|Oracle9i OLAP User's Guide
Release 2 (126.96.36.199)
Part Number A95295-02
Oracle OLAP is installed as an option in Oracle Enterprise Edition, and it is now integrated with the Oracle database. While Express Server runs in a service environment, Oracle OLAP runs within the database kernel.
In Oracle9i, the term database refers only to the relational database. Express databases are now called analytic workspaces. In Oracle OLAP, an analytic workspace can be used either as a transient data cache or as a persistent data repository. A persistent analytic workspace is stored as a
LOB in a relational table. There are no "
The administrative tasks for Oracle OLAP are merged with the database tool set.
Oracle OLAP does not use operating system identities, except for the installation user under whose identity the RDBMS is installed. You can delete other operating system identities created for use by Express Server (such as the DBA user, the Initialize user, the Default user, and individual user names) if they have no other purpose.
All authentication is performed by the Oracle RDBMS. Applications must always present credentials before opening a session, and those credentials must match a user name and password stored in the relational database. Before users can access Oracle OLAP, you must define user names and passwords in the database.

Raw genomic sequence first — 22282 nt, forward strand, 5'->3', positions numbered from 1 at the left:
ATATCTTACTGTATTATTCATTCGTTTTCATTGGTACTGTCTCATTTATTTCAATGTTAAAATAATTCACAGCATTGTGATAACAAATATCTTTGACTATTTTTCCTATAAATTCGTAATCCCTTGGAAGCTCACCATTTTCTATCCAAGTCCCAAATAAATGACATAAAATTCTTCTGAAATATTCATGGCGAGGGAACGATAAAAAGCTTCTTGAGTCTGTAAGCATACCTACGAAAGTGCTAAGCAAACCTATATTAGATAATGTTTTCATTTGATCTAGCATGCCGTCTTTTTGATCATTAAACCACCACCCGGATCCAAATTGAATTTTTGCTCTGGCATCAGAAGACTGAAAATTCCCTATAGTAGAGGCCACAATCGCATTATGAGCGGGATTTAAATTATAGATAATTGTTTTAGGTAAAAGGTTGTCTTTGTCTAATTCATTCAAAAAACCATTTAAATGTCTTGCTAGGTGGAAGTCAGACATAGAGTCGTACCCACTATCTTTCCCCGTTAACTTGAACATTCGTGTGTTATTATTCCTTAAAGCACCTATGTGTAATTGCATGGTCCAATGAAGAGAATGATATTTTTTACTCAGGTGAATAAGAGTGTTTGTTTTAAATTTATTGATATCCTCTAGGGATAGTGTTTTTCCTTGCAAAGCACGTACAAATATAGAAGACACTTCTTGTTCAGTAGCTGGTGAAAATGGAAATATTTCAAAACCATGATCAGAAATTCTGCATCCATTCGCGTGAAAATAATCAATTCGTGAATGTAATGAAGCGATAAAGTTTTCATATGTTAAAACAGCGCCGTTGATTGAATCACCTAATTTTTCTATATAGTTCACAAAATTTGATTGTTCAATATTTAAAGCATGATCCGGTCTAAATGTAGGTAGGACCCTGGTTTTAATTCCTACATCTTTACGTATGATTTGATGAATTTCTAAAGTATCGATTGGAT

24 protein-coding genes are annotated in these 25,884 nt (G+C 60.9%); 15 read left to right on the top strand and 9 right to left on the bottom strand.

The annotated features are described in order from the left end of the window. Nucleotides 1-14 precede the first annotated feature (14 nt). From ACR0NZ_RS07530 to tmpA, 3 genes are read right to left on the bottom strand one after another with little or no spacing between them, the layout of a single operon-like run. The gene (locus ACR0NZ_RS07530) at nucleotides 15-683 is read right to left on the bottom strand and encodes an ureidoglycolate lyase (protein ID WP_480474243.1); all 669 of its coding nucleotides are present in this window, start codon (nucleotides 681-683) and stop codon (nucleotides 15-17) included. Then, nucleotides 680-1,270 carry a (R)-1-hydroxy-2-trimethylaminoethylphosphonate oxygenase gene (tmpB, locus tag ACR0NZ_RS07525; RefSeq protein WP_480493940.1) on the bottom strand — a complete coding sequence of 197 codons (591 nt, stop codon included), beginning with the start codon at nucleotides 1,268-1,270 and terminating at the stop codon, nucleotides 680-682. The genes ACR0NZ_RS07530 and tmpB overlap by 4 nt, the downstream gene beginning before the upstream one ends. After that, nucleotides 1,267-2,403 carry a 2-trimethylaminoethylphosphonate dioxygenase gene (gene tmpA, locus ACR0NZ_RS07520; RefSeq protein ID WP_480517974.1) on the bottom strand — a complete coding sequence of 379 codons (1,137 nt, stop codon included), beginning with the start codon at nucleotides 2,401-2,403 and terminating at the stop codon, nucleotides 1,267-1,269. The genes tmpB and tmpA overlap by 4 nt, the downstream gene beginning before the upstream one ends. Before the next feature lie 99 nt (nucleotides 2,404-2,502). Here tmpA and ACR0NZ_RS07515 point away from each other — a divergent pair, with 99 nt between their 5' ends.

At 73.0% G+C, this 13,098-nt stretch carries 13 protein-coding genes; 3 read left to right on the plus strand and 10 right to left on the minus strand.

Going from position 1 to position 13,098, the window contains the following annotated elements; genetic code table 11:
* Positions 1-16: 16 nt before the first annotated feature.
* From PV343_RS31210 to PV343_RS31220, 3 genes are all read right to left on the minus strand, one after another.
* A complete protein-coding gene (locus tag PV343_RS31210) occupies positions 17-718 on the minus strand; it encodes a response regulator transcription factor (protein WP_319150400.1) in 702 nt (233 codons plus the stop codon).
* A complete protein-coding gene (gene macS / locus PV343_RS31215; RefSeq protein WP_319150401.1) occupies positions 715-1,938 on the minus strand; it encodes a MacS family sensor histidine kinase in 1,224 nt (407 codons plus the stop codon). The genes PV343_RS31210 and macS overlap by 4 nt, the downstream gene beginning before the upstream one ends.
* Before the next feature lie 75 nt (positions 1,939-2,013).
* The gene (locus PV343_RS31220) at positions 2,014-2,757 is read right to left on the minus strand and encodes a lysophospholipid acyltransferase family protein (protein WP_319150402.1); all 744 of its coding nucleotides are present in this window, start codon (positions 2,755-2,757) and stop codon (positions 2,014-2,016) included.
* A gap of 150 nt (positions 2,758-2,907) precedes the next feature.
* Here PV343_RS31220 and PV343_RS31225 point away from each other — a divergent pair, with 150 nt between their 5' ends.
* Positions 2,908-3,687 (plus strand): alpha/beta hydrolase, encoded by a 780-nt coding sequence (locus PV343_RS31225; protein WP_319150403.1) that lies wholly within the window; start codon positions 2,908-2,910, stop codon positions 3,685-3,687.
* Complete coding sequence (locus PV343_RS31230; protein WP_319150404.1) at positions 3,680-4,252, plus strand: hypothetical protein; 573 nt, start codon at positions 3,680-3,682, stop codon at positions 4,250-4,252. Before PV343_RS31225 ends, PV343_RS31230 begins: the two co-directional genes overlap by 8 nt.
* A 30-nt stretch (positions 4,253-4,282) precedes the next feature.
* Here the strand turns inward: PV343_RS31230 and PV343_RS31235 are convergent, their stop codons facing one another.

For users to access operating system files, they must have access rights to a directory alias that is mapped to the physical directory path. This access is granted either to an individual user ID or to a database role.
Oracle Enterprise Manager encompasses the tools for administering Oracle OLAP, providing a common user interface across all platforms. Various PL/SQL packages extend the functionality currently available through Oracle Enterprise Manager and provide an alternative to its use.
Performance data can be collected in system tables the same as other Oracle database performance statistics.
OLAP Instance Manager,
oescmd are not available.